I did find a bathroom. However, to my disappointment, other than the workers who were not returning to Santiago and the wandering dogs, the town was completely deserted. We sat down on the steps of the vacated ticket office. McKay begins to cook some pasta while I fruitlessly tried to call a cab. Neither of the numbers in my student handbook worked. I called my host mom to no avail. I then called my Chilean friend Juanfra, who gave me a number to another taxi service. After a long conversation the man on the other end decides it is not worth his time and tells me that it is too far of a distance and that I should call the Carabineros. The Carabineros told me I need to find a cab. As she begins to explain to me what a cab looks like I couldn’t help but grow frustrated, telling her that I know what a cab looks like, the problem is that there are none in La Parva. I eventually gave up and called Junafra again, imploring him to call the company for me. As we sat on the side of the curb, waiting for a possible passing car or the call from the taxi, I ate my pasta and McKay began to cook his bowl. Suddenly a truck finally stops. We ask him where he is going. Not Santiago, but Ferellones, the next town below, a better location to find a ride down to Santiago. McKay pours out the water from the pot as I throw our things into the bed of the pickup.
We thank the man as we get out in Ferrellones. The cab company suddenly calls me, offering $40,000 CLP and a wait of more than an hour. I was unable to talk him down lower than $35,000. McKay and I are reluctant to pay $70 USD, despite our desperate situation. I told the cab driver I would call him back in five minutes as we discussed our options. We then took off down the road towards the corner, supposedly the best place to find a ride. McKay took off to a sheltered bus stop for nonexistent busses as I tried to wave down cars. The first one flies past me. The second driver attempts to ignore me. The third is a small pickup and pulls over. I ran to the passenger side window, my exhausted mind unable to comprehend that he does not have automatic windows and the car is packed with random objects blocking his access to the door. I then ran around to his window and was amazed that he was actually going down to Santiago. He said we would have to ride in the back. I looked in the back seat, filled with blankets and other random objects, realizing that he must mean the bed of the truck. I tossed my bag in and jump in after it, telling him my friend is waiting at the corner. As we approach the stop I poke my head around the side of the truck. McKay’s expression shifts from one of exhausted desperation, on the verge of giving up hope, to one of ecstatic relief by this salvation. He poured out the water of his pasta for the third time and threw his bags next to me in the back. Confirming with the driver that we were in fact going to Santiago, he jumped in next to me and we were on our way.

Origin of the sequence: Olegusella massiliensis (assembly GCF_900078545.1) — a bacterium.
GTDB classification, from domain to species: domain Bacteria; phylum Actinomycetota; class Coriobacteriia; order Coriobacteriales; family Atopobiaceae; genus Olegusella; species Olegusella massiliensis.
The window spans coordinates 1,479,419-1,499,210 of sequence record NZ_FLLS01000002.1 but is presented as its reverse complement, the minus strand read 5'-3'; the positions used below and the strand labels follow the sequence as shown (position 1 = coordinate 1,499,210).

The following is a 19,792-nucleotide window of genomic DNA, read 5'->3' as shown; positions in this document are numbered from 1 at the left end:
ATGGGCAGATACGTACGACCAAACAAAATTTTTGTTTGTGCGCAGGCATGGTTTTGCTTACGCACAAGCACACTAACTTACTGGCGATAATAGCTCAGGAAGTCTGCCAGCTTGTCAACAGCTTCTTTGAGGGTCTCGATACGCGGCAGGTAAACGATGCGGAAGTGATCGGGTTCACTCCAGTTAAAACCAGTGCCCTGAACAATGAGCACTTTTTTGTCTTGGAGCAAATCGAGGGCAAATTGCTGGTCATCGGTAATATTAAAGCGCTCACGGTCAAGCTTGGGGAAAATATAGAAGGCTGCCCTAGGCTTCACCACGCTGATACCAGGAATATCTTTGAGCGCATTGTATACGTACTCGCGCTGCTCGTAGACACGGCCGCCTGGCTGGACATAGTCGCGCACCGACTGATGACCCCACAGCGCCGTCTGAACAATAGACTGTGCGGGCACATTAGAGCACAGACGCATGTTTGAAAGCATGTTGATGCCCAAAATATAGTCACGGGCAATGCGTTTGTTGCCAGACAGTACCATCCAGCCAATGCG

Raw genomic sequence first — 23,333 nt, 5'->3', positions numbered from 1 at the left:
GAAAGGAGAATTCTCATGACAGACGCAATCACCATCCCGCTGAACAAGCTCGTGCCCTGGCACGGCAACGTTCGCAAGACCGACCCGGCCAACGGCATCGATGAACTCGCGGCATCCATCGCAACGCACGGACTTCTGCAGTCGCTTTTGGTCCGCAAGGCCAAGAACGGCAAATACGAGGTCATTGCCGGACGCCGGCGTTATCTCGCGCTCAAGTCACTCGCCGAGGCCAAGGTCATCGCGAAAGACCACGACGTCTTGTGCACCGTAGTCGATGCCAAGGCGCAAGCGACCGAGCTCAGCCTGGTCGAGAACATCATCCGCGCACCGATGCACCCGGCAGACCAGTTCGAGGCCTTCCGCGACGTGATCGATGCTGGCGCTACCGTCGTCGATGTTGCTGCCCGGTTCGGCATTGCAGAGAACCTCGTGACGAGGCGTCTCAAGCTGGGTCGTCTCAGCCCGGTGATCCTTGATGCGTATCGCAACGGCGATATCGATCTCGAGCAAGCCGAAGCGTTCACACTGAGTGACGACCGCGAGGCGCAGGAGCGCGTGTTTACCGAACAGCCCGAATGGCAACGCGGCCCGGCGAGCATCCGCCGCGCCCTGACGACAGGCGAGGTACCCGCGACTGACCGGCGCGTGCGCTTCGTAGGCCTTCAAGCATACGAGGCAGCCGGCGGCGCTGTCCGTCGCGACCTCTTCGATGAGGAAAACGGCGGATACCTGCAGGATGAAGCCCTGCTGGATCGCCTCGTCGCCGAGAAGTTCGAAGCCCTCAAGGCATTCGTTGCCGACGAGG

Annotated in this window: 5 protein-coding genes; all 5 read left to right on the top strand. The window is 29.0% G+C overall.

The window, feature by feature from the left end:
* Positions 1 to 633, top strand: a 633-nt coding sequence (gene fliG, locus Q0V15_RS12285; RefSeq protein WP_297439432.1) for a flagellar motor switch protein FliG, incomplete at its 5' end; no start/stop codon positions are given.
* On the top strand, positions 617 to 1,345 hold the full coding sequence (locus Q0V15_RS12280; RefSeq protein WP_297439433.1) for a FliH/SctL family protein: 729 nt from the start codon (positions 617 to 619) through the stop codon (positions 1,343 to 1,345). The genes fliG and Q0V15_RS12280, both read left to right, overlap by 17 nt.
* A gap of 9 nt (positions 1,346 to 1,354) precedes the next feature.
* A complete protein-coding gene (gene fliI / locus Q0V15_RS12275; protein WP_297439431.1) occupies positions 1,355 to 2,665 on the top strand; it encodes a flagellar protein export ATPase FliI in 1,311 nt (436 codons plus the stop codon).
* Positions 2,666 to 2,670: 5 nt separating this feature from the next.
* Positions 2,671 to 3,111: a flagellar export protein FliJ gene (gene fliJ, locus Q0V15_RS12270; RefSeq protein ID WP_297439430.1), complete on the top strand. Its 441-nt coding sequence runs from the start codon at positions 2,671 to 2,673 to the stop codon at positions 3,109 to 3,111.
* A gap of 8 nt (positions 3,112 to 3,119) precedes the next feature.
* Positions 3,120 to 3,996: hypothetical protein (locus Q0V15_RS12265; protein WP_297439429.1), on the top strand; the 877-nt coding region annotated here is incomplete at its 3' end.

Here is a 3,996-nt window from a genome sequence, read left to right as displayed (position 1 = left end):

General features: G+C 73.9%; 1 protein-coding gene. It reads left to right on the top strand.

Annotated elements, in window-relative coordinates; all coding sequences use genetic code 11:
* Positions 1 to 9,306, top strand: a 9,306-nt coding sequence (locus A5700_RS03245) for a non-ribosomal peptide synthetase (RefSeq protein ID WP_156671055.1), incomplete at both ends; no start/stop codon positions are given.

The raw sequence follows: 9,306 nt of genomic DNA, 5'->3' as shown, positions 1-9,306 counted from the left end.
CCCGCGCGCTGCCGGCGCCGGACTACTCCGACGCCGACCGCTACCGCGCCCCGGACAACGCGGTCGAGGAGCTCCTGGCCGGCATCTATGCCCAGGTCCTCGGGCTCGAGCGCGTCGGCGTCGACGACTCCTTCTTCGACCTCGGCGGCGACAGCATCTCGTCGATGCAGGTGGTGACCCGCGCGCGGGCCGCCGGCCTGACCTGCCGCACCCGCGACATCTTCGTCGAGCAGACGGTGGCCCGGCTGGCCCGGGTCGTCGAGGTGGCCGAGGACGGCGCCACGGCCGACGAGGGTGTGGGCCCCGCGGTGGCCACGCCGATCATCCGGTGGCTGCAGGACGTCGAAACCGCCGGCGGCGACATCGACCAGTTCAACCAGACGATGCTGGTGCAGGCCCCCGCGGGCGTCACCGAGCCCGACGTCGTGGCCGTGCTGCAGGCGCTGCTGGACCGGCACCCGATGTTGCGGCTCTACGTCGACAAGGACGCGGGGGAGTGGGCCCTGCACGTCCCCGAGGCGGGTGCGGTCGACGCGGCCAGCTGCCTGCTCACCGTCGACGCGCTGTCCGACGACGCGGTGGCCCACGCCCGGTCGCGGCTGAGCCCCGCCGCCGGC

We laughed the entire way down as the driver zips around the turns. I am amazed at the fact that we are actually in a much more dangerous position than last time with the Russian, yet I had absolutely no fear. This was probably due to the fact that the driver, although descending rather rapidly, was not nearly as reckless as the crazy Russian. We looked off into the painted clouds of the setting sun, happy that we had a secure ride back, an extremely unique one at that, and better yet a free one, with a strong sense of relief that we would not have to spend a horribly cold night up in the dark, cold, cloud saturated wilderness.
After a few bus rides and a metro, I finally stumbled back into my house to an epically warm and filling meal. I took a soothing, hot shower in the unexpectedly clean bathroom. Then I finally sat down with my dark roasted porter and opened up my computer to find that my friend Lindsey had posted a message on my Facebook wall. She said that she lives with a Chilean who loves mountaineering and owns a car, and he wants to summit Plomo in the next few weeks…..Perfect.
View the rest of the photo album here